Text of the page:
If you want to catch a tasty red snapper in the Gulf of Mexico today, you’re too late. The red snapper season ended at 12:01 a.m. this morning after running for just nine days.
It’s undoubtedly why I observed a frustrated angler at a St. Petersburg, Fla., launching ramp Saturday yelling at a passing U.S. Fish & Wildlife boat: “Put your red snapper rules where the sun don’t shine!”
Why are anglers in Florida (and every other Gulf state) so frustrated? First, the federal red snapper season ran from just June 1 through June 9. Winds kept the Gulf rough for a third of the time, including the first Sunday, limiting the number of boaters who could make the 40-plus mile run offshore to where red snapper traditionally are found.
With most anglers working during the week, that essentially made last Saturday and Sunday the red snapper season for most Gulf recreational fishermen. So, on Saturday, I pointed my Pursuit (Special Kay) west and ran 44 miles to reach a depth of 132 feet (the Gulf is shallow along Florida’s west coast) to catch our allowable limit of two red snapper per person. Did we catch more fish? Lots, but after we iced our six allowable red snapper the rest had to be released.
I took note of other boats that made the long run to deep water. Looking to the horizon in all directions, I only counted 13 boats widely scattered and it occurred to me that even with a great bite on, there aren’t that many boats out chasing red snapper so the take can’t be that large. And here are likely reasons: (1) you must have a boat big enough to run 45 miles or more offshore; (2) we burned about 65 gallons of fuel, which means our six snapper cost $51.55 each; (3) Catching more of the apparently plentiful red snapper that you can’t keep will bring you to a boil.
The regulators say these rules are for the good of the fish and the fishermen. But old-time anglers I’ve talked with say red snapper fishing is better than it has been in at least 40 years. They believe it’s thanks to an extended period of tight harvest regulations as well as the use of devices on shrimp nets that allow millions of young snapper to escape from ending up as dead bycatch.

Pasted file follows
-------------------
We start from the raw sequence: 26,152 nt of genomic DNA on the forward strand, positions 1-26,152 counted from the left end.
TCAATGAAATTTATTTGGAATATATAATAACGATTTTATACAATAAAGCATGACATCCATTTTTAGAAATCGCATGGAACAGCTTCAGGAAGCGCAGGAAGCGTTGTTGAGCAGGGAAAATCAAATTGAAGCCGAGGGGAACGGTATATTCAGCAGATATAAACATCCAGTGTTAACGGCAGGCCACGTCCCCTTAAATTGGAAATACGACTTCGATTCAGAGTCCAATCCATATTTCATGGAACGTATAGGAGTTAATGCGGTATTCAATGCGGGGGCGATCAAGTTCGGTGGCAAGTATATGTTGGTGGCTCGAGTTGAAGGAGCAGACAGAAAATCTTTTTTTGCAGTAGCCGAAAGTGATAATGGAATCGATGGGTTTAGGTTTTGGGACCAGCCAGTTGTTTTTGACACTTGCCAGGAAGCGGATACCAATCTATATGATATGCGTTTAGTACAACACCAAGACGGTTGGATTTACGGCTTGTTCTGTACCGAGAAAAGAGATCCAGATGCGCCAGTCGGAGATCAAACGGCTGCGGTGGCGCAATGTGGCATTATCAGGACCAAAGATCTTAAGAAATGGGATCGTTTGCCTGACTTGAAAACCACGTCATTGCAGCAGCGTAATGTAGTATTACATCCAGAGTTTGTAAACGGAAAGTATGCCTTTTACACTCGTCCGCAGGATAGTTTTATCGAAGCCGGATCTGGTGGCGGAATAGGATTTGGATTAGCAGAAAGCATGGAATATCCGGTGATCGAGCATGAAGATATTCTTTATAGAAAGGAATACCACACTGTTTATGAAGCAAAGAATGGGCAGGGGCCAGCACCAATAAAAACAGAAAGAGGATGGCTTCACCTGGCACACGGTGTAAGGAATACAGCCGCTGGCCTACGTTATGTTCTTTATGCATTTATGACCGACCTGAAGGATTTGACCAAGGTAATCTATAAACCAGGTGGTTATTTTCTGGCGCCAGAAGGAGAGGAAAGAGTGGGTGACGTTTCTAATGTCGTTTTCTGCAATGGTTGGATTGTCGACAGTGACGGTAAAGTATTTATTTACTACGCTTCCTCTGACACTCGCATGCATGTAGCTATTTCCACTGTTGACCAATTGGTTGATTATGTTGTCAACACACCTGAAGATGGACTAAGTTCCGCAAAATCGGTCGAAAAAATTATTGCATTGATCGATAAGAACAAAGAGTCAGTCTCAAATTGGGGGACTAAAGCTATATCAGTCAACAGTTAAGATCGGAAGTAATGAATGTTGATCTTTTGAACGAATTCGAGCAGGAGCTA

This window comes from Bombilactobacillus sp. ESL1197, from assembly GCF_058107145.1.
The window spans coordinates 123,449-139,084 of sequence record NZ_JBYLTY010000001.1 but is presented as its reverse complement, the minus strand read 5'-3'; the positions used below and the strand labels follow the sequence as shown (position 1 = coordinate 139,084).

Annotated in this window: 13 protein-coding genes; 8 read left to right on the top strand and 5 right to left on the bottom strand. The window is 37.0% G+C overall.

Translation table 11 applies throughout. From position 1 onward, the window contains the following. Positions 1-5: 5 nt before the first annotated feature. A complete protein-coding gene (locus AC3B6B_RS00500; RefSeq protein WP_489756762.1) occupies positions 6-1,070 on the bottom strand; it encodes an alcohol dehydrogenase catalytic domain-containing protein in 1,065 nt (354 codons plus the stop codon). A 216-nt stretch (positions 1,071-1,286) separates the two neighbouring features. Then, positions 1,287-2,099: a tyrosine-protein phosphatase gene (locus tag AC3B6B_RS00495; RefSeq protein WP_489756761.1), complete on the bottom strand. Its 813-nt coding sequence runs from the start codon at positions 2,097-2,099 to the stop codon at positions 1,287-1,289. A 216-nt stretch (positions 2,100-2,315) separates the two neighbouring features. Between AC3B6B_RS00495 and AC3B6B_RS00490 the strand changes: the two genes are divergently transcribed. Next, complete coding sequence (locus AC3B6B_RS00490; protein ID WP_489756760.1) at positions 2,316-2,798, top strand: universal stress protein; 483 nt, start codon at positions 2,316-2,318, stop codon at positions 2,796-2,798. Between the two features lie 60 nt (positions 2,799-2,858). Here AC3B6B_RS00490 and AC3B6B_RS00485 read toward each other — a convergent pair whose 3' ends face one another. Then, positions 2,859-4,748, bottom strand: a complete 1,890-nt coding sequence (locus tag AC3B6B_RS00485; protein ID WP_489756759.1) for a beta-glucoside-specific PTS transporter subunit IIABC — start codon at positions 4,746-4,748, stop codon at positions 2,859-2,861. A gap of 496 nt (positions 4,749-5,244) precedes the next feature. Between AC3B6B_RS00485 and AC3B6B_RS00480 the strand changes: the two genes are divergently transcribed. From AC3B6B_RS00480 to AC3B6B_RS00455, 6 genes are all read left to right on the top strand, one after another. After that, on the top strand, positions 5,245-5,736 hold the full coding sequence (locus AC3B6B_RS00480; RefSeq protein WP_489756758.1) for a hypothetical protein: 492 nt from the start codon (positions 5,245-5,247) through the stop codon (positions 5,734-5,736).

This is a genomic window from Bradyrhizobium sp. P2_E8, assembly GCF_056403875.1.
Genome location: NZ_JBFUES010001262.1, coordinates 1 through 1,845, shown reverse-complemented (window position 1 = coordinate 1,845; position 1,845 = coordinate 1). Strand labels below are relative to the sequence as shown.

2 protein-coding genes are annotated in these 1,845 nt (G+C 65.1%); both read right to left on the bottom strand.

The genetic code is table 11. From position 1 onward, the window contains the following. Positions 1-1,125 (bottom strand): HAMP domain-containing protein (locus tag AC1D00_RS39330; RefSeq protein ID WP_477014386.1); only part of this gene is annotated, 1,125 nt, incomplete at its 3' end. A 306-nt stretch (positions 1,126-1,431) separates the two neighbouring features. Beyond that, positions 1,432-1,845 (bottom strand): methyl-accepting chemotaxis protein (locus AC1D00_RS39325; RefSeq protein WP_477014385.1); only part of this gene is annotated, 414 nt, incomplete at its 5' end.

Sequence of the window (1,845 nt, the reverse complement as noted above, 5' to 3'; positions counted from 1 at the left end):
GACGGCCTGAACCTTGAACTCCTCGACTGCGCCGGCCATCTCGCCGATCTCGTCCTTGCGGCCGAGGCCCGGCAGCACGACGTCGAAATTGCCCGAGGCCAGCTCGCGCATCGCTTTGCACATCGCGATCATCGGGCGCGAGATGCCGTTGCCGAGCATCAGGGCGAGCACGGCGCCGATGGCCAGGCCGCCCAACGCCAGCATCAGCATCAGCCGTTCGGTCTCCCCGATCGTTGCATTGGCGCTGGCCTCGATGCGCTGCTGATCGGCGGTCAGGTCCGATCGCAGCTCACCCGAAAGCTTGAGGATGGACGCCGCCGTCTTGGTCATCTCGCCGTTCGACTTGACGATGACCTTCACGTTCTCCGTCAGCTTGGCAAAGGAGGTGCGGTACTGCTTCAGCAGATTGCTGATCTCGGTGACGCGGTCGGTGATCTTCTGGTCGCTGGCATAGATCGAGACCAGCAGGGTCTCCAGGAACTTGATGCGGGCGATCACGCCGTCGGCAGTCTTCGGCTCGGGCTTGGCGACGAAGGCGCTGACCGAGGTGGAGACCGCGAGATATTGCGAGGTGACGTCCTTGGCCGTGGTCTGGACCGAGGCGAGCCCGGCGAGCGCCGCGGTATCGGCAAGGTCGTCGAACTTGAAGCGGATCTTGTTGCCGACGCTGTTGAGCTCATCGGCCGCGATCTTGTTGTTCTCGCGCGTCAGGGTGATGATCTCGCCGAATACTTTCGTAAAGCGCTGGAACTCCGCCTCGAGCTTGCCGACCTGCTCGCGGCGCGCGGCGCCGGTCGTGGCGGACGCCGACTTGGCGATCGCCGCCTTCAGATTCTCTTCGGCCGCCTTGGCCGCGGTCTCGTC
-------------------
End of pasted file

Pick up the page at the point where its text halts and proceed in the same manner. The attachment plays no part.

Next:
Here’s another notable observation: Besides being more numerous, the plentiful red snapper population boasts larger fish these days, according to hundreds of reports from anglers in the five Gulf States (Florida, Alabama, Mississippi, Louisiana and Texas).
So why are the feds squeezing out recreational fishermen with unjustifiably short seasons in which logic seems to say we can’t possibly land our so-called quota? For one thing, it’s because the feds measure the harvest in pounds, not number of fish. So, when their SWAG (scientific wild-ass guess) method of presuming when the pounds that will be taken by recreational anglers is reached, they slam the door.
It’s a fact that red snapper grow fast and live long. So we’re catching more big ones and logic says we’ll now catch fewer before reaching the pounds set by the feds. But while these restrictions might be arbitrarily contrived by fish managers, they are mandated by the Magnuson-Stevens Fishery Conservation and Management Act and a recent court decision. That said, these rules are based on acknowledged unscientific harvest surveys done by, well, federal scientists.
Recreational fishermen aren’t the only angry birds. From Florida to Texas, upset state fishery managers are reportedly moving quickly to put their own harvest surveys in place, using such capabilities as smartphones for anglers to report their catches when they hit the docks.
It’s no wonder, then, that the boating and fishing industries are currently pushing hard for revisions during the ongoing reauthorization of the Magnuson-Stevens Act, seeking substantive legislative changes to improve saltwater recreational fisheries management. Clearly, the federal government, with its expanding and increasingly complicated regulatory pronouncements, has demonstrated a bias toward commercial fishing at the expense of the nation’s recreational anglers. That needs to end.
Restrictions not supported by good science negatively impact boat dealers, marinas, gas sales, bait and tackle shops, grocery stores, restaurants, hotels and motels, charterboats, fishing families and many more. It’s past time for all of us to demand that our U.S. senators and representatives support major changes in Magnuson-Stevens.